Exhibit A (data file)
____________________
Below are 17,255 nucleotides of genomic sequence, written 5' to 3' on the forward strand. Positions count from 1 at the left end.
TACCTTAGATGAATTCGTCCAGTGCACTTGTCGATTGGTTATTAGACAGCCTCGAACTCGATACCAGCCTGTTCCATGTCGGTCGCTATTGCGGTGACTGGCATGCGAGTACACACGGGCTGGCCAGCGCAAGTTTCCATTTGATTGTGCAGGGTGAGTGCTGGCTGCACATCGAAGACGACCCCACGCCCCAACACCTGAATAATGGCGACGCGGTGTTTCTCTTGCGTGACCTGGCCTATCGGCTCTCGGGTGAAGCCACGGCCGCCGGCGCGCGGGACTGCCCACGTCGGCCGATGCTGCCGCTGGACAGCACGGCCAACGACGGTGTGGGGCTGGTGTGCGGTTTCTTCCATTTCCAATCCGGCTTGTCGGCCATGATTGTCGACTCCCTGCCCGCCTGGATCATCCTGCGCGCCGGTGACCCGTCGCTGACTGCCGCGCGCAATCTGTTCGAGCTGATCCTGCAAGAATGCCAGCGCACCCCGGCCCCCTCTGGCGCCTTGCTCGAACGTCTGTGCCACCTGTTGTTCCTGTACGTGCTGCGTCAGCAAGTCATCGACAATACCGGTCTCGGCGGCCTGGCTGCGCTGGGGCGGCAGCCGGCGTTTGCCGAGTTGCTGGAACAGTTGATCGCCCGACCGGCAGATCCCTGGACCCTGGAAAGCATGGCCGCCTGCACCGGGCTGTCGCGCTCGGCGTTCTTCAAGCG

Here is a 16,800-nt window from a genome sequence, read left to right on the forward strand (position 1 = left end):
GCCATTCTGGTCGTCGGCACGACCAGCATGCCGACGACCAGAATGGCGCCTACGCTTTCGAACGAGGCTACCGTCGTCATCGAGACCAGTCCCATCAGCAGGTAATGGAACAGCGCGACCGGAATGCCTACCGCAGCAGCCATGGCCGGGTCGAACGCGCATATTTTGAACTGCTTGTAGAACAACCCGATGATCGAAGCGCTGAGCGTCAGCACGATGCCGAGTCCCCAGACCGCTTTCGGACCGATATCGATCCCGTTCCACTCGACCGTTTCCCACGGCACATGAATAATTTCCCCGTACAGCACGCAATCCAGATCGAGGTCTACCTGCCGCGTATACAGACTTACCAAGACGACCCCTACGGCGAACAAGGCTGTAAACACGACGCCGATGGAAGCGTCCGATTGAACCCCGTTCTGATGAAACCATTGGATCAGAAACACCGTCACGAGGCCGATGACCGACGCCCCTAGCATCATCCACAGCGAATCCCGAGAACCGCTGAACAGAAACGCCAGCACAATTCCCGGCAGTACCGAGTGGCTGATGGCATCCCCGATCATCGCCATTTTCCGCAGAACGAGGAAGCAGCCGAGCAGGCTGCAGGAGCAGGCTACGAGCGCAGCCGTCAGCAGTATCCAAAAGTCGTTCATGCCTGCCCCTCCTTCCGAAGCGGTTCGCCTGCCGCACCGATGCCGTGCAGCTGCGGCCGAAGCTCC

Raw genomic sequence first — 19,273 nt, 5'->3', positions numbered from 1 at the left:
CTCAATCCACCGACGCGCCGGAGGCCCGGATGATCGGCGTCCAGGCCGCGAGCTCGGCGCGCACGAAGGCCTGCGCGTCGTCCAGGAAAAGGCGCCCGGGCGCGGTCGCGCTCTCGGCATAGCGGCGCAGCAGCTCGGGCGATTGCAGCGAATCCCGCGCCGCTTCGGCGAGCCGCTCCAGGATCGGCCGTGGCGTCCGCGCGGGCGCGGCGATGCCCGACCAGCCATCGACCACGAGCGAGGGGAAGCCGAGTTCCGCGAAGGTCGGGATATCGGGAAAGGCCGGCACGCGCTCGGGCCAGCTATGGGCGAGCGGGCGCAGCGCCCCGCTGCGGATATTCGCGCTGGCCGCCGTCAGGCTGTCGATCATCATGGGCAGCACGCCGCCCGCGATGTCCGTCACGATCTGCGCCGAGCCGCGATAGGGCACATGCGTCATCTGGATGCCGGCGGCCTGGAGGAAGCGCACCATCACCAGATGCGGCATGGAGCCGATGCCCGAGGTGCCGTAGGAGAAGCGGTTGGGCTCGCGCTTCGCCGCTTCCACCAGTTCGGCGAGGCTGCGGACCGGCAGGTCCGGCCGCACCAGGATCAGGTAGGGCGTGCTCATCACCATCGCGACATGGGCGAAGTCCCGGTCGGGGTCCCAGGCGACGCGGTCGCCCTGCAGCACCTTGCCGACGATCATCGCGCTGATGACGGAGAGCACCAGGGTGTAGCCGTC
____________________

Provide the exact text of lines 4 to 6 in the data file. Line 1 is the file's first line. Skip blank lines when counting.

GCCATTCTGGTCGTCGGCACGACCAGCATGCCGACGACCAGAATGGCGCCTACGCTTTCGAACGAGGCTACCGTCGTCATCGAGACCAGTCCCATCAGCAGGTAATGGAACAGCGCGACCGGAATGCCTACCGCAGCAGCCATGGCCGGGTCGAACGCGCATATTTTGAACTGCTTGTAGAACAACCCGATGATCGAAGCGCTGAGCGTCAGCACGATGCCGAGTCCCCAGACCGCTTTCGGACCGATATCGATCCCGTTCCACTCGACCGTTTCCCACGGCACATGAATAATTTCCCCGTACAGCACGCAATCCAGATCGAGGTCTACCTGCCGCGTATACAGACTTACCAAGACGACCCCTACGGCGAACAAGGCTGTAAACACGACGCCGATGGAAGCGTCCGATTGAACCCCGTTCTGATGAAACCATTGGATCAGAAACACCGTCACGAGGCCGATGACCGACGCCCCTAGCATCATCCACAGCGAATCCCGAGAACCGCTGAACAGAAACGCCAGCACAATTCCCGGCAGTACCGAGTGGCTGATGGCATCCCCGATCATCGCCATTTTCCGCAGAACGAGGAAGCAGCCGAGCAGGCTGCAGGAGCAGGCTACGAGCGCAGCCGTCAGCAGTATCCAAAAGTCGTTCATGCCTGCCCCTCCTTCCGAAGCGGTTCGCCTGCCGCACCGATGCCGTGCAGCTGCGGCCGAAGCTCC

Raw genomic sequence first — 19,273 nt, 5'->3', positions numbered from 1 at the left:
CTCAATCCACCGACGCGCCGGAGGCCCGGATGATCGGCGTCCAGGCCGCGAGCTCGGCGCGCACGAAGGCCTGCGCGTCGTCCAGGAAAAGGCGCCCGGGCGCGGTCGCGCTCTCGGCATAGCGGCGCAGCAGCTCGGGCGATTGCAGCGAATCCCGCGCCGCTTCGGCGAGCCGCTCCAGGATCGGCCGTGGCGTCCGCGCGGGCGCGGCGATGCCCGACCAGCCATCGACCACGAGCGAGGGGAAGCCGAGTTCCGCGAAGGTCGGGATATCGGGAAAGGCCGGCACGCGCTCGGGCCAGCTATGGGCGAGCGGGCGCAGCGCCCCGCTGCGGATATTCGCGCTGGCCGCCGTCAGGCTGTCGATCATCATGGGCAGCACGCCGCCCGCGATGTCCGTCACGATCTGCGCCGAGCCGCGATAGGGCACATGCGTCATCTGGATGCCGGCGGCCTGGAGGAAGCGCACCATCACCAGATGCGGCATGGAGCCGATGCCCGAGGTGCCGTAGGAGAAGCGGTTGGGCTCGCGCTTCGCCGCTTCCACCAGTTCGGCGAGGCTGCGGACCGGCAGGTCCGGCCGCACCAGGATCAGGTAGGGCGTGCTCATCACCATCGCGACATGGGCGAAGTCCCGGTCGGGGTCCCAGGCGACGCGGTCGCCCTGCAGCACCTTGCCGACGATCATCGCGCTGATGACGGAGAGCACCAGGGTGTAGCCGTC